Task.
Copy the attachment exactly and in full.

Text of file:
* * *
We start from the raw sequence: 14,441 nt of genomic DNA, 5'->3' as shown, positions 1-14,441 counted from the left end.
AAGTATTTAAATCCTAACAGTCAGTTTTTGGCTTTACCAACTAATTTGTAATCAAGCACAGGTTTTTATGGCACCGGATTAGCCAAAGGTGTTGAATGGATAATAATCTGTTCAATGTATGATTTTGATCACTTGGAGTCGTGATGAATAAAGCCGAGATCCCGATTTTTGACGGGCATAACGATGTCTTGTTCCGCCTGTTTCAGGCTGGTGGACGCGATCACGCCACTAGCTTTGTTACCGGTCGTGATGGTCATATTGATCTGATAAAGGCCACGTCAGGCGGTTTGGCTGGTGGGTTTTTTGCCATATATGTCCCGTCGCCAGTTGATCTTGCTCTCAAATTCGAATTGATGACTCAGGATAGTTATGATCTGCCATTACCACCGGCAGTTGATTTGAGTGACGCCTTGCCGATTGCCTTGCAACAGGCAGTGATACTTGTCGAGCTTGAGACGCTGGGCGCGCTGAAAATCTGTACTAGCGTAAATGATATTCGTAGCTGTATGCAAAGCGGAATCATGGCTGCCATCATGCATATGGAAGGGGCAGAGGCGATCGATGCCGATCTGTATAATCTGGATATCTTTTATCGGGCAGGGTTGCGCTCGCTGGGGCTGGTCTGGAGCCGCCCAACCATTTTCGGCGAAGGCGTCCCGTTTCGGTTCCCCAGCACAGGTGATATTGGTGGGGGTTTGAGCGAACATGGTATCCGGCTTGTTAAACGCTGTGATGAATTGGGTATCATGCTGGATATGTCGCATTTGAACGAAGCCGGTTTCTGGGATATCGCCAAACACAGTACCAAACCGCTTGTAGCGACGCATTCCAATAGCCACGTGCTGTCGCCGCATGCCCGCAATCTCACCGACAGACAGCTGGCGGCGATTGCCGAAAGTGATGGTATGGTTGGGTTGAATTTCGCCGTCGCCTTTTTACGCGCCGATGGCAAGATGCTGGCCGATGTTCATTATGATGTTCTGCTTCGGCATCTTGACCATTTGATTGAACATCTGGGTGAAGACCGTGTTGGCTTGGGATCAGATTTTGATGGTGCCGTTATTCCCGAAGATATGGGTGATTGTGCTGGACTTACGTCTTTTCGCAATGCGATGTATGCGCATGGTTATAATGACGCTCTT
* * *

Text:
We start from the raw sequence: 14,441 nt of genomic DNA, 5'->3' as shown, positions 1-14,441 counted from the left end.
AAGTATTTAAATCCTAACAGTCAGTTTTTGGCTTTACCAACTAATTTGTAATCAAGCACAGGTTTTTATGGCACCGGATTAGCCAAAGGTGTTGAATGGATAATAATCTGTTCAATGTATGATTTTGATCACTTGGAGTCGTGATGAATAAAGCCGAGATCCCGATTTTTGACGGGCATAACGATGTCTTGTTCCGCCTGTTTCAGGCTGGTGGACGCGATCACGCCACTAGCTTTGTTACCGGTCGTGATGGTCATATTGATCTGATAAAGGCCACGTCAGGCGGTTTGGCTGGTGGGTTTTTTGCCATATATGTCCCGTCGCCAGTTGATCTTGCTCTCAAATTCGAATTGATGACTCAGGATAGTTATGATCTGCCATTACCACCGGCAGTTGATTTGAGTGACGCCTTGCCGATTGCCTTGCAACAGGCAGTGATACTTGTCGAGCTTGAGACGCTGGGCGCGCTGAAAATCTGTACTAGCGTAAATGATATTCGTAGCTGTATGCAAAGCGGAATCATGGCTGCCATCATGCATATGGAAGGGGCAGAGGCGATCGATGCCGATCTGTATAATCTGGATATCTTTTATCGGGCAGGGTTGCGCTCGCTGGGGCTGGTCTGGAGCCGCCCAACCATTTTCGGCGAAGGCGTCCCGTTTCGGTTCCCCAGCACAGGTGATATTGGTGGGGGTTTGAGCGAACATGGTATCCGGCTTGTTAAACGCTGTGATGAATTGGGTATCATGCTGGATATGTCGCATTTGAACGAAGCCGGTTTCTGGGATATCGCCAAACACAGTACCAAACCGCTTGTAGCGACGCATTCCAATAGCCACGTGCTGTCGCCGCATGCCCGCAATCTCACCGACAGACAGCTGGCGGCGATTGCCGAAAGTGATGGTATGGTTGGGTTGAATTTCGCCGTCGCCTTTTTACGCGCCGATGGCAAGATGCTGGCCGATGTTCATTATGATGTTCTGCTTCGGCATCTTGACCATTTGATTGAACATCTGGGTGAAGACCGTGTTGGCTTGGGATCAGATTTTGATGGTGCCGTTATTCCCGAAGATATGGGTGATTGTGCTGGACTTACGTCTTTTCGCAATGCGATGTATGCGCATGGTTATAATGACGCTCTT